The Centers for Disease Control and Prevention (CDC) threw Lumber Liquidators (LL) into the wood chipper today after the federal agency said that exposure to the formaldehyde in flooring the company sells was more toxic than it had calculated previously.
In essence, people who purchased flooring from the retailer are about 3x more likely to get cancer than previously estimated, the new CDC report notes.
The CDC acknowledged that the report it released earlier this month on the health effects from the flooring erred in assessing the health risks from the products. The original report used an incorrect value for ceiling height; as a result, the health risks that were calculated were about 3x lower than they should have been, according to the CDC.
Lumber Liquidators shares are down 21% on nearly triple its daily average volume in midday trading on Monday.
Today's news continues the nightmare scenario Lumber Liquidators has endured over the past year after a Mar. 1 2015 report by 60 Minutes -- on concerns over formaldehyde exposure from the company's flooring -- sent shares spiraling. Less than a week before the report aired, Lumber Liquidators closed trading at $68.78. Over the next few sessions, as news of the expose began to gain traction, the stock closed the week down 24.6%. In the weeks and months following, the stock dropped over 83% of its value.
The stock showed some signs of life following the initial CDC report, jumping from $12.41 to $14.77 in the wake of the original report. But today's release throws cold water on any further rally.
(Read Real Money's take on Lumber Liquidators during its precipitous drop.)
The 60 Minutes investigation cost Lumber Liquidators its CEO of seven years when the company announced that John Presley would be taking over the position in November.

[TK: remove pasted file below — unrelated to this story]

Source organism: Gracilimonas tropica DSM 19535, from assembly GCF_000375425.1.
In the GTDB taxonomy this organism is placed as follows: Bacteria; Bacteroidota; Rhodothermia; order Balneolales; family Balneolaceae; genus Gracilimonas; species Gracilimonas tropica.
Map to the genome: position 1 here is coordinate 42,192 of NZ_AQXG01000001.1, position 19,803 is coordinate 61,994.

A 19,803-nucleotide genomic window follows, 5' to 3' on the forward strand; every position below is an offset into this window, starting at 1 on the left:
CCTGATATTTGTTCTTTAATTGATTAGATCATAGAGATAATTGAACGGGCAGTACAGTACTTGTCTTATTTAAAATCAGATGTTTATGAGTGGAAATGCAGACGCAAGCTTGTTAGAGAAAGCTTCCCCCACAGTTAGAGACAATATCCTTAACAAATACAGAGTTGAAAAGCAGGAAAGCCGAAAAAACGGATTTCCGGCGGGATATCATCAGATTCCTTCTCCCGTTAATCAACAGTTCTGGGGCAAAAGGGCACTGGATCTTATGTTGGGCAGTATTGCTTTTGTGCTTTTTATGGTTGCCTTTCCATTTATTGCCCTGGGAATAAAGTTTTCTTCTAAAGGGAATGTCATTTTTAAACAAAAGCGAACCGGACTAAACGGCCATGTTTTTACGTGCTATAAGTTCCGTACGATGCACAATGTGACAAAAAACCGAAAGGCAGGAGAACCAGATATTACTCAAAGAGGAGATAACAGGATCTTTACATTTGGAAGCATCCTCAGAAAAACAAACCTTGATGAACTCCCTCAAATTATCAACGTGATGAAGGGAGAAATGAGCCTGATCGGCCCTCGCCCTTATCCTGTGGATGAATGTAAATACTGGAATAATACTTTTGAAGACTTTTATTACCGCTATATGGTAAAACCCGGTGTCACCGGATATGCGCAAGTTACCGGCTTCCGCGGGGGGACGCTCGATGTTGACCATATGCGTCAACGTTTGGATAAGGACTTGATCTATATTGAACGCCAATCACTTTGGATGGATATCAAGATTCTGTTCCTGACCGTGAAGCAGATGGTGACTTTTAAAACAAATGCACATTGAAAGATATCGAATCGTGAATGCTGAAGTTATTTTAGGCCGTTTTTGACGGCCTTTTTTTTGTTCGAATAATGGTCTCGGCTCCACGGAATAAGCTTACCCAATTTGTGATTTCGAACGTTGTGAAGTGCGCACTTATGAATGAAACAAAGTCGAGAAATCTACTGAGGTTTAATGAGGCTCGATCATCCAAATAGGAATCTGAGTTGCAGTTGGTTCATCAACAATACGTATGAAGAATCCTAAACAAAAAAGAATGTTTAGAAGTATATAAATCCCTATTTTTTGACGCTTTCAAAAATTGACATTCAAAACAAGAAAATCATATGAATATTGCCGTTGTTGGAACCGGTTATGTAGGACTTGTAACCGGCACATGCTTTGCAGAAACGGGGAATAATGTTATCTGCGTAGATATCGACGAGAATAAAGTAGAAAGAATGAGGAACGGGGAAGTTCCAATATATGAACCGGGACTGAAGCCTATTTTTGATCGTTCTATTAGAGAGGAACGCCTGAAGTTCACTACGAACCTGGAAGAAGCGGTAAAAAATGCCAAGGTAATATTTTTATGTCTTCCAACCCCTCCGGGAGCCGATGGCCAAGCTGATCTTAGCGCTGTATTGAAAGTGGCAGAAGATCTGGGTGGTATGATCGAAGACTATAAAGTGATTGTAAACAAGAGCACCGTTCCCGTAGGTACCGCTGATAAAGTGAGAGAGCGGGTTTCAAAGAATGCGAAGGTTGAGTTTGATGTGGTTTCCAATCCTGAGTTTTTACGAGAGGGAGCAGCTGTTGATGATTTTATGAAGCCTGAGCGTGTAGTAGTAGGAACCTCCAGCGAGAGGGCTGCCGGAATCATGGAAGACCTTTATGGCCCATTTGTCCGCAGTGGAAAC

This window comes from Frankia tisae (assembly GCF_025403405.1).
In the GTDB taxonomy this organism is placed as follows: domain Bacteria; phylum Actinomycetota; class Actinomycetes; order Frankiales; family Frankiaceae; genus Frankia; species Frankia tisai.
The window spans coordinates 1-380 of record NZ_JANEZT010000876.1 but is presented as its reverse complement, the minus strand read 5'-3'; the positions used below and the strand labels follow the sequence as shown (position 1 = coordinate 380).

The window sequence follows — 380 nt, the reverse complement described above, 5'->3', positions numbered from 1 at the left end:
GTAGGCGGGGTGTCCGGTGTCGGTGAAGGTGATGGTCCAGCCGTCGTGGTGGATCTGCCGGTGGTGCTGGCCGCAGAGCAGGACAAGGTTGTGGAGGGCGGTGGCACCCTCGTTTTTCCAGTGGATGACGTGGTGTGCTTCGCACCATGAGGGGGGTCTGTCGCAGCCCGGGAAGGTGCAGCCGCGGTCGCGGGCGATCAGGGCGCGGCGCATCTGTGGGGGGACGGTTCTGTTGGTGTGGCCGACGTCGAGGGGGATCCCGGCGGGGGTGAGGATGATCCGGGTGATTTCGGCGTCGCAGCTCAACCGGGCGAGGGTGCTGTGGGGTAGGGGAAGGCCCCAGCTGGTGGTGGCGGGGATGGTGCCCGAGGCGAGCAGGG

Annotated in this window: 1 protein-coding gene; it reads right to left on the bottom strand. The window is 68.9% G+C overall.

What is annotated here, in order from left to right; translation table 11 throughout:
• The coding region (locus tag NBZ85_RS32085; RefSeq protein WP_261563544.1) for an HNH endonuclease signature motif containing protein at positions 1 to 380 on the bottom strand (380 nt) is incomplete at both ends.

Lumber Liquidators has waged a losing public relations war since the report, defending the safety of its products and saying that much of the charge against the company has been led by small groups of short sellers. Indeed, the short interest in the company has risen to 33% of its float, from 11% recently.
As Real Money contributor Timothy Collins writes today, Lumber Liquidators has had a tough go of it since the report. "The company faced a margin crunch in 2015, seeing margins drop from 40% to 30%. News like this is likely to dampen sales further, after a fall of double-digit percentage points over the last year. If we see another fall, I expect margins to shrink even more in 2016," Collins said.
As a result of these headwinds, Collins advises investors to take their ball and go home: "My question here is why? Why be involved? Sure, there may be a bounce play here, but if I were a shareholder, I would be praying for a buyout at the moment. The practices of the company in the past here seem unscrupulous. If buyers do any research on the company beyond price, I think it will be a hard sale."
Lumber Liquidators is scheduled to release its quarterly earnings results next week. Analysts, according to Zacks Investment Research, have a consensus EPS forecast of a net loss of $0.23 per share versus a profit of $0.64 per share a year ago. However, next week's release won't be any type of harbinger for the current quarter, as this new report can only hurt the company's sales even further than they already have going forward.
With this in mind, we want to know, what do you think of Lumber Liquidators' chances of surviving this latest setback. Follow us on Twitter @tstrealmoney, and vote.